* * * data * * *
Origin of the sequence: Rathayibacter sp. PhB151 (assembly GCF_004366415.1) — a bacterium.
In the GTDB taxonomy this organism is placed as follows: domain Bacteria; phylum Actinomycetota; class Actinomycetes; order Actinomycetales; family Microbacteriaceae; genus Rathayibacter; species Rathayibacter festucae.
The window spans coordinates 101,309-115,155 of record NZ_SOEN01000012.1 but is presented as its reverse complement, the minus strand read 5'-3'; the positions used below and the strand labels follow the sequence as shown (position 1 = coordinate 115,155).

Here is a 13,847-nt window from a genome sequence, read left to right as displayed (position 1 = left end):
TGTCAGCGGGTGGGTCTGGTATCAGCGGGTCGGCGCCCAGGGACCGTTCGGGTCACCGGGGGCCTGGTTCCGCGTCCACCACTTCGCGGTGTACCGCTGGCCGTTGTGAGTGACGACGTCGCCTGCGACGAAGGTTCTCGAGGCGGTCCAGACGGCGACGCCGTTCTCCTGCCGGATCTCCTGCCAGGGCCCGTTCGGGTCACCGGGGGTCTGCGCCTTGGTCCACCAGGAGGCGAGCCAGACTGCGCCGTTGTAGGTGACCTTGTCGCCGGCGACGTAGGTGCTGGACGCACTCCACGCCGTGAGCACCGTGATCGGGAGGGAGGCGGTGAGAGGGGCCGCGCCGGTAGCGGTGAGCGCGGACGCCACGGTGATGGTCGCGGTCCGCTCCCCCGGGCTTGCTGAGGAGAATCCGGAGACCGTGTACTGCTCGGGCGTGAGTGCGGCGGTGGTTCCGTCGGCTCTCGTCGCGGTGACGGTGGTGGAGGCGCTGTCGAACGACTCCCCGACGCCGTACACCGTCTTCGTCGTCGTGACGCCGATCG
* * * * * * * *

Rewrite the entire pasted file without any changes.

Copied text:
Origin of the sequence: Rathayibacter sp. PhB151 (assembly GCF_004366415.1) — a bacterium.
In the GTDB taxonomy this organism is placed as follows: domain Bacteria; phylum Actinomycetota; class Actinomycetes; order Actinomycetales; family Microbacteriaceae; genus Rathayibacter; species Rathayibacter festucae.
The window spans coordinates 101,309-115,155 of record NZ_SOEN01000012.1 but is presented as its reverse complement, the minus strand read 5'-3'; the positions used below and the strand labels follow the sequence as shown (position 1 = coordinate 115,155).

Here is a 13,847-nt window from a genome sequence, read left to right as displayed (position 1 = left end):
TGTCAGCGGGTGGGTCTGGTATCAGCGGGTCGGCGCCCAGGGACCGTTCGGGTCACCGGGGGCCTGGTTCCGCGTCCACCACTTCGCGGTGTACCGCTGGCCGTTGTGAGTGACGACGTCGCCTGCGACGAAGGTTCTCGAGGCGGTCCAGACGGCGACGCCGTTCTCCTGCCGGATCTCCTGCCAGGGCCCGTTCGGGTCACCGGGGGTCTGCGCCTTGGTCCACCAGGAGGCGAGCCAGACTGCGCCGTTGTAGGTGACCTTGTCGCCGGCGACGTAGGTGCTGGACGCACTCCACGCCGTGAGCACCGTGATCGGGAGGGAGGCGGTGAGAGGGGCCGCGCCGGTAGCGGTGAGCGCGGACGCCACGGTGATGGTCGCGGTCCGCTCCCCCGGGCTTGCTGAGGAGAATCCGGAGACCGTGTACTGCTCGGGCGTGAGTGCGGCGGTGGTTCCGTCGGCTCTCGTCGCGGTGACGGTGGTGGAGGCGCTGTCGAACGACTCCCCGACGCCGTACACCGTCTTCGTCGTCGTGACGCCGATCG